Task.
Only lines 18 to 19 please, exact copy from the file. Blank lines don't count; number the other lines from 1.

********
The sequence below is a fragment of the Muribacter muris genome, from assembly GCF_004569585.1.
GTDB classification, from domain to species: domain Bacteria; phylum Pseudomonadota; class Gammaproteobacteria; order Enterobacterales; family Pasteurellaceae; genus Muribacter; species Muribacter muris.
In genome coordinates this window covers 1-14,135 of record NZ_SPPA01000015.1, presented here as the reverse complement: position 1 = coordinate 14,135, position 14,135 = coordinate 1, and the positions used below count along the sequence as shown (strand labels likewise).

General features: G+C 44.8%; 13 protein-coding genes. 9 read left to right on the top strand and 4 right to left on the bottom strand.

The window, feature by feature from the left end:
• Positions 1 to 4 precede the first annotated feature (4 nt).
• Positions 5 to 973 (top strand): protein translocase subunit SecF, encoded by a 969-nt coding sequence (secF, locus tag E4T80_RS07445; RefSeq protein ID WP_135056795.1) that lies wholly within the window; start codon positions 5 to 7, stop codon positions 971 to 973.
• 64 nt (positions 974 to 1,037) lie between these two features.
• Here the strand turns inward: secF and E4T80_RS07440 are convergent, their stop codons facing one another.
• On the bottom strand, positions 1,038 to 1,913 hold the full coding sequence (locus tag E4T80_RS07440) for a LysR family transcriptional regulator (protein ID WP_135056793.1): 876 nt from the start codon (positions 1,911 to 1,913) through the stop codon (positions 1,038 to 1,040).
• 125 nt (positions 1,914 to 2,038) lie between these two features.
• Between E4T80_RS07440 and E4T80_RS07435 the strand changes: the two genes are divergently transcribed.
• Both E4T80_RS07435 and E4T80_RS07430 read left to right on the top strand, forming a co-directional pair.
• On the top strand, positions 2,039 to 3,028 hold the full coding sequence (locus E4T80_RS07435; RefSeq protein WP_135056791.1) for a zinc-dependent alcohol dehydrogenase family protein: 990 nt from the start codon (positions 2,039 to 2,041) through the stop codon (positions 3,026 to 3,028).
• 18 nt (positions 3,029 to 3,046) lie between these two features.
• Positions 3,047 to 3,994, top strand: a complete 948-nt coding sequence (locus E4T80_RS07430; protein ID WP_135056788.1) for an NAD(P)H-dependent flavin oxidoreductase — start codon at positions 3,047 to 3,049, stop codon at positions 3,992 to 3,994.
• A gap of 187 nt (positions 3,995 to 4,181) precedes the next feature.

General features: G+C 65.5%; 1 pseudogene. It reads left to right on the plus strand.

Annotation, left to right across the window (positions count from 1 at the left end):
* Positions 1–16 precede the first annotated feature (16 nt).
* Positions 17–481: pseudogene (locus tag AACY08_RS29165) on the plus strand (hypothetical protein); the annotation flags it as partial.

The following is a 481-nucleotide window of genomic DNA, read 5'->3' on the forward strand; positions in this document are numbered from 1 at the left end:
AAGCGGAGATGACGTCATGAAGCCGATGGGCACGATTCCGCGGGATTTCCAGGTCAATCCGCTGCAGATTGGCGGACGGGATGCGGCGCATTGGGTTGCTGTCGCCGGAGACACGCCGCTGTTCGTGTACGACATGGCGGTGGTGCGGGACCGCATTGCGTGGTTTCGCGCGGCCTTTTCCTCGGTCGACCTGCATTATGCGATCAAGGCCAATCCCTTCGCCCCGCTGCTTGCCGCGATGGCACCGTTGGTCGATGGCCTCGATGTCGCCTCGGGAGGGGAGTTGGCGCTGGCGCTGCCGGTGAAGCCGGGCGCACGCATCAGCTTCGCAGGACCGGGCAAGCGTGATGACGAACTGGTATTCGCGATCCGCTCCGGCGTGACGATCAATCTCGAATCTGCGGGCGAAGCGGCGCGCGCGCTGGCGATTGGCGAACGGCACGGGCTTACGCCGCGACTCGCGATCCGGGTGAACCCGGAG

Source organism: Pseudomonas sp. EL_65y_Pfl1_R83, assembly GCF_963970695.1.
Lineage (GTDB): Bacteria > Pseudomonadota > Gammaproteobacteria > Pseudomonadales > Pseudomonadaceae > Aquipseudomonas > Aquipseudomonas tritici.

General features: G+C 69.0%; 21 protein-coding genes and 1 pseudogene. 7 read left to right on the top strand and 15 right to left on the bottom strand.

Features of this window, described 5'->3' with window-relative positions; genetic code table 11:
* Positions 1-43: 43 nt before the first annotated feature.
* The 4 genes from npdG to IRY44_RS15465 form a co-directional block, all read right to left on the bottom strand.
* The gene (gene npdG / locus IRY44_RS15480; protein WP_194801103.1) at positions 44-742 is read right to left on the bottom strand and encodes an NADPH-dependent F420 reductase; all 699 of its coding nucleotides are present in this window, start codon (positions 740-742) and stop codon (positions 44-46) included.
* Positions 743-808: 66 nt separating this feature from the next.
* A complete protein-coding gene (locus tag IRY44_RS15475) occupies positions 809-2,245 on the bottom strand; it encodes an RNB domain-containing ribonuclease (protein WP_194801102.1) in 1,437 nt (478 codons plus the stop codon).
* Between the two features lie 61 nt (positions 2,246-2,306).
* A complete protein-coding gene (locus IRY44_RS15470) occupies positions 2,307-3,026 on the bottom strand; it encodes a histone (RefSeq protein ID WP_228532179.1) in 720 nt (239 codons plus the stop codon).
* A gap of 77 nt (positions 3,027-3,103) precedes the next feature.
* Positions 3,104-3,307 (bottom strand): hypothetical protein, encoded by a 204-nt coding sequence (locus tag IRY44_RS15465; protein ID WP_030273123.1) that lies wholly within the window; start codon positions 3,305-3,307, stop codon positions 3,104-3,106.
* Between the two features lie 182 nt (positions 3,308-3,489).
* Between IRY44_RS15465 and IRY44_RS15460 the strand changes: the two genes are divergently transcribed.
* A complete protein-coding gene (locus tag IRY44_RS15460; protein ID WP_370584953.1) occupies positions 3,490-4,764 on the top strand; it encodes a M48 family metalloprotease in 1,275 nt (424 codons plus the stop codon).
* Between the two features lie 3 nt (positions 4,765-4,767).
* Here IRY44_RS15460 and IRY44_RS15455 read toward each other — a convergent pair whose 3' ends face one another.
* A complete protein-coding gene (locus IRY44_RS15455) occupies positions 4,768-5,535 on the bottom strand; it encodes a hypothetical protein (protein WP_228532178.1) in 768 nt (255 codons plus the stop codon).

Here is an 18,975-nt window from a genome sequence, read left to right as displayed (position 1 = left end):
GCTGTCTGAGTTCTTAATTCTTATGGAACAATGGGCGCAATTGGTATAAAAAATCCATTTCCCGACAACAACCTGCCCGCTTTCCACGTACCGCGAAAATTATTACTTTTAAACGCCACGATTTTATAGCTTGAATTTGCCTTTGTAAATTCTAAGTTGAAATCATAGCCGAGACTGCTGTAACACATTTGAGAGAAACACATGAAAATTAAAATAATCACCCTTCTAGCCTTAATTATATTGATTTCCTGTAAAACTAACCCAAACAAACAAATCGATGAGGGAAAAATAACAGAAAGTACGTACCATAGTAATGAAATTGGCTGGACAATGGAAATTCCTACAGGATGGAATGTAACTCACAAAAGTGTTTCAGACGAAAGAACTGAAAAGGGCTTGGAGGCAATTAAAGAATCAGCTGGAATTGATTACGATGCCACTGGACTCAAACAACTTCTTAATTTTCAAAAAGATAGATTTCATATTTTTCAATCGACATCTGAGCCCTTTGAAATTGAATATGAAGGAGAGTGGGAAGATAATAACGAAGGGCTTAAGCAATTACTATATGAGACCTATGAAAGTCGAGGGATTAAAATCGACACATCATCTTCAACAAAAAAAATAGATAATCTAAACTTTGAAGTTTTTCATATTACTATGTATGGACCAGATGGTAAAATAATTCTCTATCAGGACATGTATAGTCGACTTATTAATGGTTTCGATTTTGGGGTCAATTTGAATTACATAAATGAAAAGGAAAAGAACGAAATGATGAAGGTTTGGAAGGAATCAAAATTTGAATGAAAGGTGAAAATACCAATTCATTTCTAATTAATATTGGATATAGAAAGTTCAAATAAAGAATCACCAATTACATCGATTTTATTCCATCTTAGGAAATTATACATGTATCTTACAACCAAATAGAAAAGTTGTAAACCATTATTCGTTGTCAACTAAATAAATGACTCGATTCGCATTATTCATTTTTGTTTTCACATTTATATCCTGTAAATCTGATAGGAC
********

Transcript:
General features: G+C 65.5%; 1 pseudogene. It reads left to right on the plus strand.

Annotation, left to right across the window (positions count from 1 at the left end):